Meet a Member
By Gary DeBaun, IAC 4145
IAC No.: 27019
Chapter Affiliation: 58
Occupation: President of Shipley Enterprises
GD: Blair, give us a little background on your venture into competition aerobatics.
BM: Between 1999 and 2002 I started flying aerobatics, competed in Basic (named Primary today) one time at a local contest, then quit. Two years ago a serendipitous meeting at the Lancaster, Pennsylvania airport rekindled my interest.
GD: How long have you been the Chapter 58 president, and how active is your chapter?
BM: I became chapter president last November. The chapter had years of declining membership and was down to a half-dozen dues-paying members. Through utilization of a website, newsletter, and scheduling at least one event per month, we are up to 30 and growing.
GD: Tell us about your first contest.
BM: The Wildwoods AcroBlast at KWWD last year (ignoring the 2000 contest at N71). I flew in four contests last year, and this was the best from an operations perspective. There was less empty box time - those times when everybody is waiting for the next competitor to enter the box - and more thorough and thoughtful communication (e.g. with boundary judges). While nervous about the takeoff and landing as a new Pitts pilot, flying for judges felt so good!
GD: You showed up to fly at the Nationals last year. How was that experience?
BM: You can read about the journey to Nationals in a newsletter at our website. At Nationals, I was surprised at the level of preparedness even in Primary. While expecting the Unlimited pilots competing for a spot on the team for WAC to be polished and peaking, at all levels the airmanship was outstanding. I was also surprised by the friendliness and helpfulness of the Unlimited pilots. Overall, it was a great experience that I hope to repeat.
GD: Why do you wear a cycling cap when you fly aerobatics? Or do you want to keep that secret?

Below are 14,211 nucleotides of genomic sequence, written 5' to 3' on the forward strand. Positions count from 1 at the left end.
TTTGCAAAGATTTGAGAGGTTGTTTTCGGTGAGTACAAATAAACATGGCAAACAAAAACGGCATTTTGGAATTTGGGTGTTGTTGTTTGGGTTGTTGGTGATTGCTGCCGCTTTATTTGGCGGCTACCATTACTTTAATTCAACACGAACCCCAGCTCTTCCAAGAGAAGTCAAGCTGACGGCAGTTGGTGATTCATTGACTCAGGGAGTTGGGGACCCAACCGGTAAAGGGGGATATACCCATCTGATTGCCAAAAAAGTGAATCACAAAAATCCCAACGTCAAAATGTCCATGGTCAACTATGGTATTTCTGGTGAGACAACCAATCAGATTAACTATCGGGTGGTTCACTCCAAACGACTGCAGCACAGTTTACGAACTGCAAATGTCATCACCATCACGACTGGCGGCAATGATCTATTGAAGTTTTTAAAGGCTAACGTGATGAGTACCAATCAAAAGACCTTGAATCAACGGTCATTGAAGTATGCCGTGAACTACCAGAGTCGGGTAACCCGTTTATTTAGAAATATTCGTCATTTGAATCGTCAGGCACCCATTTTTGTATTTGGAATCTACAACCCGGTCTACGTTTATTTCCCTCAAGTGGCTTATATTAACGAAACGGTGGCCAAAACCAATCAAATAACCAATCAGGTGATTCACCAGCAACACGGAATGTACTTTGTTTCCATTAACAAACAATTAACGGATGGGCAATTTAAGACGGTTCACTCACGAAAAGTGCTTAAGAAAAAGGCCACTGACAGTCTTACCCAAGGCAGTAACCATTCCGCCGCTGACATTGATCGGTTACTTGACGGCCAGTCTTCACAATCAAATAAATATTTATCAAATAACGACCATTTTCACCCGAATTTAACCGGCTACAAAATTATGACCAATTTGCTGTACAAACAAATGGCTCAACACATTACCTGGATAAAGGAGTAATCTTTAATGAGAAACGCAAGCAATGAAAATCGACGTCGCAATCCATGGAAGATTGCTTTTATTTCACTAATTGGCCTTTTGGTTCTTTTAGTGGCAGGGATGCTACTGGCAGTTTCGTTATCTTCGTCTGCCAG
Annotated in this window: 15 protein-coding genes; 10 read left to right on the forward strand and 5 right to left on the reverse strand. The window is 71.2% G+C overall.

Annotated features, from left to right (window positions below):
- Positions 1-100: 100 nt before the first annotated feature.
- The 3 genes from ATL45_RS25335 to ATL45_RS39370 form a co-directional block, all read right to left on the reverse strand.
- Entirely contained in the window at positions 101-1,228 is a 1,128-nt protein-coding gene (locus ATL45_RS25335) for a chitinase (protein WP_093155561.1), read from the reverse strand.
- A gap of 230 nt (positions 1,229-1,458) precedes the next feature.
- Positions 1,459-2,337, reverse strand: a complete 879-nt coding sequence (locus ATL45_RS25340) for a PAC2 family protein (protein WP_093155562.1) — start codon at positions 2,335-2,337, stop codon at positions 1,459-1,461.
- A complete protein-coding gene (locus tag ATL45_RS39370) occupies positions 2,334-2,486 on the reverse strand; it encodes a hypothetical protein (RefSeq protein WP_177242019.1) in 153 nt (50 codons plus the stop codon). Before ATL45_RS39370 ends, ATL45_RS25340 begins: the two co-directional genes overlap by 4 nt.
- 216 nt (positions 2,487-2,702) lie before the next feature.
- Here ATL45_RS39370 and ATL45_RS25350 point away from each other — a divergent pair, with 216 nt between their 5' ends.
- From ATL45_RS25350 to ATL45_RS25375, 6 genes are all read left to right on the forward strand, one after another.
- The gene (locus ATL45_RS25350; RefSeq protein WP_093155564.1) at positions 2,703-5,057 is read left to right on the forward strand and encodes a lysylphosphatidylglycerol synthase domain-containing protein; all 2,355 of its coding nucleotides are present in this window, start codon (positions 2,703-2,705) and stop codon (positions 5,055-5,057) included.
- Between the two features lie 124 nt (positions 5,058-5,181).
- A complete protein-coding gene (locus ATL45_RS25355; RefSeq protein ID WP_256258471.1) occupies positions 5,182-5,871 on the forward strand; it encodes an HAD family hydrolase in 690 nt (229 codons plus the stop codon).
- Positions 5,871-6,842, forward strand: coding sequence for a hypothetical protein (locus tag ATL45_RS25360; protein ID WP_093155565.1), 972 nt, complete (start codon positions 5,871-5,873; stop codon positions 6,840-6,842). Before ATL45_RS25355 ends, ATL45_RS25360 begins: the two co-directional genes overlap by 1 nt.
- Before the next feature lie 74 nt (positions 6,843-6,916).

BM: In the interest of improving safety and aerobatic camaraderie, I will share a formerly secret discovery. The visor on a cycling cap flips down, providing shade plus an unrestricted view when performing aerobatics in the up position.
GD: Give us your thoughts on the current direction of the IAC; are we geared too much towards the higher categories? Have we lost our interest in grassroots aerobatics?
BM: I found beginning aerobatics difficult. The "grassroots" facilities were nonexistent as there were neither aircraft nor instructors available at local airports. We need to make it easy for interested pilots to try aerobatics.
To encourage "grassroots" at Chapter 58, we recently convinced the flight school (Aero-tech Services) at the Lancaster airport to purchase a Super Decathlon and begin offering aerobatic instruction and aircraft rental. Additionally we have scheduled one or two practice days per month in a waivered box and will hold our first Primary and Sportsman-only contest in October.
On a national basis, we maintain a list of aerobatic instructors. To address the aircraft, in addition to encouraging flight schools to expand their offerings to include spin/upset/aerobatic instruction, could IAC aid and encourage the formation of aerobatic aircraft ownership clubs? (Note: AOPA is currently promoting clubs.)
GD: Who is your favorite aerobatic performer (contest flying or air shows)?
BM: For an adrenalin-pumping combination of music, smoke, and flying, Rob Holland's 4-minute free performance at the 2012 Nationals was spectacular. For inspirational precision, Goody Thomas is jaw-dropping.
GD: Did you have a mentor coming into the sport, someone who showed you the ropes when you were starting out?
BM: Unfortunately, no. Had there been an enthusiastic and knowledgeable mentor, I would not have quit.
GD: What are some of your other interests in life besides aerobatics?
BM With sports I love to snow ski and enjoy road bicycling with a group of friends. I love to learn, find travel stimulating, and enjoy many styles of music.
GD: Do you have any goals you want to accomplish in this sport?
BM: As a chapter leader, I want to help create the best chapter in the world. As a competitor, I aim to attend the WAC Intermediate 2014, then the WAC Advanced 2016.